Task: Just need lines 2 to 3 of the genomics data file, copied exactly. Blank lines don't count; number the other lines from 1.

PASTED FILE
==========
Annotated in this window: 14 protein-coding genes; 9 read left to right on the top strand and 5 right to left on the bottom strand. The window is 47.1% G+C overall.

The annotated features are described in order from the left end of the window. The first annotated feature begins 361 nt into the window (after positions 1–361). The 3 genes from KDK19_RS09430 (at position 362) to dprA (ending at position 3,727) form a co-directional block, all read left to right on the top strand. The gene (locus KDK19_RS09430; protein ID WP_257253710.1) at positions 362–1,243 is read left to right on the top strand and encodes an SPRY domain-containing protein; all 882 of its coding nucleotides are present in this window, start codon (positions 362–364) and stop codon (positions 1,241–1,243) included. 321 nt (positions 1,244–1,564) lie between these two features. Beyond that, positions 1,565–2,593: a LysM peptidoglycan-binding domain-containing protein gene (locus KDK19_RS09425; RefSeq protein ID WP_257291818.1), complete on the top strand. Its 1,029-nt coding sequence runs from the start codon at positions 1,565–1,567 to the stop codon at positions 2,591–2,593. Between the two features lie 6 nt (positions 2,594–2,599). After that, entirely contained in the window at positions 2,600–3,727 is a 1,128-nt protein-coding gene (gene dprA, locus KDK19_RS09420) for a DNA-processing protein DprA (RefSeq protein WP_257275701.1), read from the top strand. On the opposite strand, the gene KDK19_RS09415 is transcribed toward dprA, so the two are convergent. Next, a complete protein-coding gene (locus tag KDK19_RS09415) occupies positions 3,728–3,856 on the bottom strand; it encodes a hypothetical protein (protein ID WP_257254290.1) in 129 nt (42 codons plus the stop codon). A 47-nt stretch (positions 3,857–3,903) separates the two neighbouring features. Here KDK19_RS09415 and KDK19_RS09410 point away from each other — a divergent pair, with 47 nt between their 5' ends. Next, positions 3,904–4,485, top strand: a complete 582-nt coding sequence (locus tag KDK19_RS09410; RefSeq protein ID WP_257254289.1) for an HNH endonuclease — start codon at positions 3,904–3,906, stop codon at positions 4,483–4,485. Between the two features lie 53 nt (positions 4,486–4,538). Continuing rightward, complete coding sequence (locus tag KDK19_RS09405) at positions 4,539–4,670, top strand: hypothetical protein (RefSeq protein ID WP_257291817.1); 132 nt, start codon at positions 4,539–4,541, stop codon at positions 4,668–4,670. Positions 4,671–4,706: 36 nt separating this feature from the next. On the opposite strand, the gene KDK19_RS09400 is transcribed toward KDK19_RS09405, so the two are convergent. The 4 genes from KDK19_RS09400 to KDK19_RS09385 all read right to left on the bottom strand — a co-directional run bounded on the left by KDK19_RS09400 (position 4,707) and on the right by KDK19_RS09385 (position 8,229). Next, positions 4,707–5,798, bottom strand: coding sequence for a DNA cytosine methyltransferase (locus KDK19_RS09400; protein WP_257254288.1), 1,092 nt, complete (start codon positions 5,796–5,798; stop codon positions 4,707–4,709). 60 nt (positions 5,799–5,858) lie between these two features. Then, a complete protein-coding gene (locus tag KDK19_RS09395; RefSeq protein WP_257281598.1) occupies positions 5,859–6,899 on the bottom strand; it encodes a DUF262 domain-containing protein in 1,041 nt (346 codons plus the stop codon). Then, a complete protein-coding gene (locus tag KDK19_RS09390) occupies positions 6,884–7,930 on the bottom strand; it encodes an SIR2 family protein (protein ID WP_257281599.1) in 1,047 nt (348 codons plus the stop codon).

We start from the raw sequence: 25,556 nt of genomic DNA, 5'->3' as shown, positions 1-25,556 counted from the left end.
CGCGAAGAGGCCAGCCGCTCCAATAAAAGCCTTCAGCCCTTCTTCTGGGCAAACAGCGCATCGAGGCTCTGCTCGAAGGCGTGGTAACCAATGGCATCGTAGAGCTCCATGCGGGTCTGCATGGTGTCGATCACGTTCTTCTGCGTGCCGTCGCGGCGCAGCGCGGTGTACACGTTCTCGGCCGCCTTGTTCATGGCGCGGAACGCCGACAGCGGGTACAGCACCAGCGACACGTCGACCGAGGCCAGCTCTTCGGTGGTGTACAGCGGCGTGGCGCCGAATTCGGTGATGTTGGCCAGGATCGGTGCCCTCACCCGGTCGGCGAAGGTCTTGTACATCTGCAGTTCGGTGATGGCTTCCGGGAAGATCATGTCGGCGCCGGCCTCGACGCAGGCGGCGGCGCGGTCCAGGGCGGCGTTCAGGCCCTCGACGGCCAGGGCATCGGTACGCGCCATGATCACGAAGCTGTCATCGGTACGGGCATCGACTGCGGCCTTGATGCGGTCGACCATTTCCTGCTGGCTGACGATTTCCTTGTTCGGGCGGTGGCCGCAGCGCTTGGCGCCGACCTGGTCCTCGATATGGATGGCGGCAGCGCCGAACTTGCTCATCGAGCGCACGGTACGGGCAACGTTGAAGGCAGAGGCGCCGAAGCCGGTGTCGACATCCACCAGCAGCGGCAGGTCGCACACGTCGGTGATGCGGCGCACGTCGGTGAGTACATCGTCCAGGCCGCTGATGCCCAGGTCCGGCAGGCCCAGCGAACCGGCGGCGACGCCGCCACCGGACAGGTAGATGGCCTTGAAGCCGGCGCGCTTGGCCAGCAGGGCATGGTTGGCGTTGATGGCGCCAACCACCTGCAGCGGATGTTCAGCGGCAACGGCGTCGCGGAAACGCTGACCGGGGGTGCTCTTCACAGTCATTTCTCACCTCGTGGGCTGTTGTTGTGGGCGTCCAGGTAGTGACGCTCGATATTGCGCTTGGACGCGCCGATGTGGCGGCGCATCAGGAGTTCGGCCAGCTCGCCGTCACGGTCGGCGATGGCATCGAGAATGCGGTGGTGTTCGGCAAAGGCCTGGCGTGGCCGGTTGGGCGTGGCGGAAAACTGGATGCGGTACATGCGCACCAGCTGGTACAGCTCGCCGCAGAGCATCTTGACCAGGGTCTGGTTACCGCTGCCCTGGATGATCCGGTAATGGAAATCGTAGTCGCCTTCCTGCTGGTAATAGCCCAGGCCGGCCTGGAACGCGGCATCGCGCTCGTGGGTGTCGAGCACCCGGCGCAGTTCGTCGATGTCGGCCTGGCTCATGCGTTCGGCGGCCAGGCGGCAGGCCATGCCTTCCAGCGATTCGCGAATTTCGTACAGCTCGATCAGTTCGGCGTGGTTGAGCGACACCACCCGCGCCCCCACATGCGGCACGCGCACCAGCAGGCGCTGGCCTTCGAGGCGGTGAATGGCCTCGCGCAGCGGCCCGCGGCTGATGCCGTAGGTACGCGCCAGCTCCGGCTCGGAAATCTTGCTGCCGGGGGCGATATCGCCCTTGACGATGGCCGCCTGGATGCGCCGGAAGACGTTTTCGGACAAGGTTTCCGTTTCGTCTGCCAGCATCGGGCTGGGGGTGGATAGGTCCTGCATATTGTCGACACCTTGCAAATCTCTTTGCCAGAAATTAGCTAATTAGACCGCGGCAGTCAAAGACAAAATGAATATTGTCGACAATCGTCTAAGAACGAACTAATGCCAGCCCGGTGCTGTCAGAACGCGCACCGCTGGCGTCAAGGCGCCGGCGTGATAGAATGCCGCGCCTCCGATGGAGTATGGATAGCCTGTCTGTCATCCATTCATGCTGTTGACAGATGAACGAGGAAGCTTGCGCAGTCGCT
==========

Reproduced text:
The annotated features are described in order from the left end of the window. The first annotated feature begins 361 nt into the window (after positions 1–361). The 3 genes from KDK19_RS09430 (at position 362) to dprA (ending at position 3,727) form a co-directional block, all read left to right on the top strand. The gene (locus KDK19_RS09430; protein ID WP_257253710.1) at positions 362–1,243 is read left to right on the top strand and encodes an SPRY domain-containing protein; all 882 of its coding nucleotides are present in this window, start codon (positions 362–364) and stop codon (positions 1,241–1,243) included. 321 nt (positions 1,244–1,564) lie between these two features. Beyond that, positions 1,565–2,593: a LysM peptidoglycan-binding domain-containing protein gene (locus KDK19_RS09425; RefSeq protein ID WP_257291818.1), complete on the top strand. Its 1,029-nt coding sequence runs from the start codon at positions 1,565–1,567 to the stop codon at positions 2,591–2,593. Between the two features lie 6 nt (positions 2,594–2,599). After that, entirely contained in the window at positions 2,600–3,727 is a 1,128-nt protein-coding gene (gene dprA, locus KDK19_RS09420) for a DNA-processing protein DprA (RefSeq protein WP_257275701.1), read from the top strand. On the opposite strand, the gene KDK19_RS09415 is transcribed toward dprA, so the two are convergent. Next, a complete protein-coding gene (locus tag KDK19_RS09415) occupies positions 3,728–3,856 on the bottom strand; it encodes a hypothetical protein (protein ID WP_257254290.1) in 129 nt (42 codons plus the stop codon). A 47-nt stretch (positions 3,857–3,903) separates the two neighbouring features. Here KDK19_RS09415 and KDK19_RS09410 point away from each other — a divergent pair, with 47 nt between their 5' ends. Next, positions 3,904–4,485, top strand: a complete 582-nt coding sequence (locus tag KDK19_RS09410; RefSeq protein ID WP_257254289.1) for an HNH endonuclease — start codon at positions 3,904–3,906, stop codon at positions 4,483–4,485. Between the two features lie 53 nt (positions 4,486–4,538). Continuing rightward, complete coding sequence (locus tag KDK19_RS09405) at positions 4,539–4,670, top strand: hypothetical protein (RefSeq protein ID WP_257291817.1); 132 nt, start codon at positions 4,539–4,541, stop codon at positions 4,668–4,670. Positions 4,671–4,706: 36 nt separating this feature from the next. On the opposite strand, the gene KDK19_RS09400 is transcribed toward KDK19_RS09405, so the two are convergent. The 4 genes from KDK19_RS09400 to KDK19_RS09385 all read right to left on the bottom strand — a co-directional run bounded on the left by KDK19_RS09400 (position 4,707) and on the right by KDK19_RS09385 (position 8,229). Next, positions 4,707–5,798, bottom strand: coding sequence for a DNA cytosine methyltransferase (locus KDK19_RS09400; protein WP_257254288.1), 1,092 nt, complete (start codon positions 5,796–5,798; stop codon positions 4,707–4,709). 60 nt (positions 5,799–5,858) lie between these two features. Then, a complete protein-coding gene (locus tag KDK19_RS09395; RefSeq protein WP_257281598.1) occupies positions 5,859–6,899 on the bottom strand; it encodes a DUF262 domain-containing protein in 1,041 nt (346 codons plus the stop codon). Then, a complete protein-coding gene (locus tag KDK19_RS09390) occupies positions 6,884–7,930 on the bottom strand; it encodes an SIR2 family protein (protein ID WP_257281599.1) in 1,047 nt (348 codons plus the stop codon).

We start from the raw sequence: 25,556 nt of genomic DNA, 5'->3' as shown, positions 1-25,556 counted from the left end.